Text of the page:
Part of the reason these dogs understand human commands so well is their history of working alongside us. So while a German Shepherd might be stubborn, a few obedience classes or dedicated training time will help them break that bad habit. Before you know it, they'll be your best friend and work companion. 

Trainability

German Shepherds have been bred and trained for generations. These dogs understand training and often need it to be as happy and well-behaved as possible. They have instincts already where they want to herd and guard. If you want them to have these traits, great! Training will help them hone their instincts, and they'll become very dependable guard dogs. If you want your German Shepherd to chillax and be a part of the family, that's an option, too, of course. Taking your German Shepherd to dog training will only help them understand basic commands and stop when you tell them to. In other words, training can help a GSD become a loving and well-behaved family dog.

Obedience training and classes can help these dogs understand their roles in a family. They are used to being watchdogs, so training them for that can be beneficial if that is what a family wants. They can be taught to listen to specific sounds or taught certain cues. These dogs are often used in competitions, so having them compete in dog sports or obstacle courses can be excellent ways to train them as well.

The bottom line is training your dog begins with you. Dog's look to their owners for direction, and a loyal GSD is no exception. The dogs trust their instincts, and they understand ours as well. Your dog will see you as their leader and conform to you and what you want. Taking your pup to obedience training will be essential to make sure you do this the best way possible and that your dog is reacting well.

german shepherd sitting in flower field

Energy Levels

The GSD is a very active dog breed. Their history has always given them a role to play, whether it be search and rescue dog, supply runner, police dog, or watchdog. The jobs they have been given for hundreds of years have given them a steady amount of energy. Because of this, they need a lot of exercise and mental stimulation.

Daily exercise is needed to ensure these dogs stay in tip-top shape. Families that are active in sports or take a lot of walks would be perfect for a German Shepherd dog. It's recommended that they get at least two hours of daily exercise to ensure they get their activity met. Their high energy could also be put to the test in challenging mental exercises. Hiding treats or toys for them to sniff out is an excellent way to help them use their energy. They can also participate in long jobs or training competitions. The dogs are part of the working dog breed for a reason; they're used to having work to do. Giving them something that ends in rewards or helps them feel useful is helping them to live their best life.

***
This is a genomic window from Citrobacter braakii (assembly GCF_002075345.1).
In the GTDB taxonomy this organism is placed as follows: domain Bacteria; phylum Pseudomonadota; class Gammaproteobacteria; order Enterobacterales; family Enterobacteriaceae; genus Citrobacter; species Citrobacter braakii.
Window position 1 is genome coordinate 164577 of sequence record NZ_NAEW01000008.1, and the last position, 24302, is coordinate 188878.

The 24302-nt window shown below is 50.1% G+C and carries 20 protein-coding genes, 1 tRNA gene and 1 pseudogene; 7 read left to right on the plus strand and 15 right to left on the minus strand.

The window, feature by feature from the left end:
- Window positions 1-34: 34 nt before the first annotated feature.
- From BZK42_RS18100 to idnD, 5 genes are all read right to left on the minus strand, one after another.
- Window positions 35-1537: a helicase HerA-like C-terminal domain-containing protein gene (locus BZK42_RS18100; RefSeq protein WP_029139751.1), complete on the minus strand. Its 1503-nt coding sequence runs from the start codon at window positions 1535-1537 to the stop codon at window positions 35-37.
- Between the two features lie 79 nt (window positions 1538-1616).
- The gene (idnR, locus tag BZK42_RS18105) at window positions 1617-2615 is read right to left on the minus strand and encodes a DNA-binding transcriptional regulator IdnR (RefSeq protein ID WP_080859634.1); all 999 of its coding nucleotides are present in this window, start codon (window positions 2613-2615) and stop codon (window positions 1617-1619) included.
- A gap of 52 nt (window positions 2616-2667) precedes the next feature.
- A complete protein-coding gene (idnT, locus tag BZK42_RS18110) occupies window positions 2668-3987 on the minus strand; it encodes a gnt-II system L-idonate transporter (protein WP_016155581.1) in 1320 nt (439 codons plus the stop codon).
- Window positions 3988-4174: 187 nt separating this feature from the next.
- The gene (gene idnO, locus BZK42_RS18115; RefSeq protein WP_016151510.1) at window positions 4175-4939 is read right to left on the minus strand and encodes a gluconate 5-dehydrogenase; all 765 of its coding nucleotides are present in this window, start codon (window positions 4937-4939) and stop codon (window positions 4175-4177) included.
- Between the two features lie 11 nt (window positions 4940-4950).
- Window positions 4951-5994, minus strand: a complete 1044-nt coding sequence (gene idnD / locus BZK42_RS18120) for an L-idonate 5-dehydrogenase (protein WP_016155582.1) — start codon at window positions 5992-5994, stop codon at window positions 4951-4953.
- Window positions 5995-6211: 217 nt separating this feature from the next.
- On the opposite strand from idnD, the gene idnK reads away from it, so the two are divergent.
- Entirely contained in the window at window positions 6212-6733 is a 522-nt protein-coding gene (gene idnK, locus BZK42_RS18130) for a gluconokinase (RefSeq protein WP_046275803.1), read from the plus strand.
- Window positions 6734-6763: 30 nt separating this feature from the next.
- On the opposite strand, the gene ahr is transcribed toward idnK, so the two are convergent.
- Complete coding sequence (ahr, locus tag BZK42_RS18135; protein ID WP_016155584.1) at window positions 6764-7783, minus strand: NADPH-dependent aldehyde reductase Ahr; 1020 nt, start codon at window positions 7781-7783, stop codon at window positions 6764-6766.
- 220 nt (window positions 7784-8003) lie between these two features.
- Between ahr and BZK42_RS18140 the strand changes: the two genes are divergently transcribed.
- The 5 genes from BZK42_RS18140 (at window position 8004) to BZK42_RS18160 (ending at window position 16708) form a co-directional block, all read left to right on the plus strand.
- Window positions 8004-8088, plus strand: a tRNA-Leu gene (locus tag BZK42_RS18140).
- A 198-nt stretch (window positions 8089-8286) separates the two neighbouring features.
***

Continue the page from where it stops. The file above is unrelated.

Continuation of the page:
Common Health Problems

The average GSD lifespan is anywhere from ten to fourteen years. The famous dog Rin Tin Tin, mentioned earlier in the article, lived to be about fourteen years old. That dog lived through the stress of both World War I and working in Hollywood. This shows that the lifespan of a GSD varies based on activity level, diet, genetics, and overall health.

German Shepherds have a few common health issues. These issues include things like hip and elbow dysplasia which can be solved with medication or corrective surgery. They are also at a higher risk of contracting things like bloat. Bloat in dogs is a life-threatening health condition. wOnder need to learn health conditions the German Shepherd is at a higher risk of experiencing and the symptoms accompanying them. 

Hip Dysplasia

Hip Dysplasia will look like a dog has issues walking. It's when the femur doesn't correctly fit into the pelvic socket located in the hip joint. A German Shepherd puppy can have this condition with or without clinical symptoms. This can cause pain and discomfort and possibly reduce the range of movement. Some dogs experience lameness in the affected leg. Sometimes this can cause arthritis to set in.

If this is caught early enough, a dog may be treated with pain management medication or surgery to correct the joint. Whatever may be done will be decided after a vet correctly understands what is going on in a dog's body. An x-ray can verify whether a dog suffers from hip dysplasia or not. To help prevent the rising risk of this in the German Shepherd dog breed, dogs that suffer from hip dysplasia should not be bred.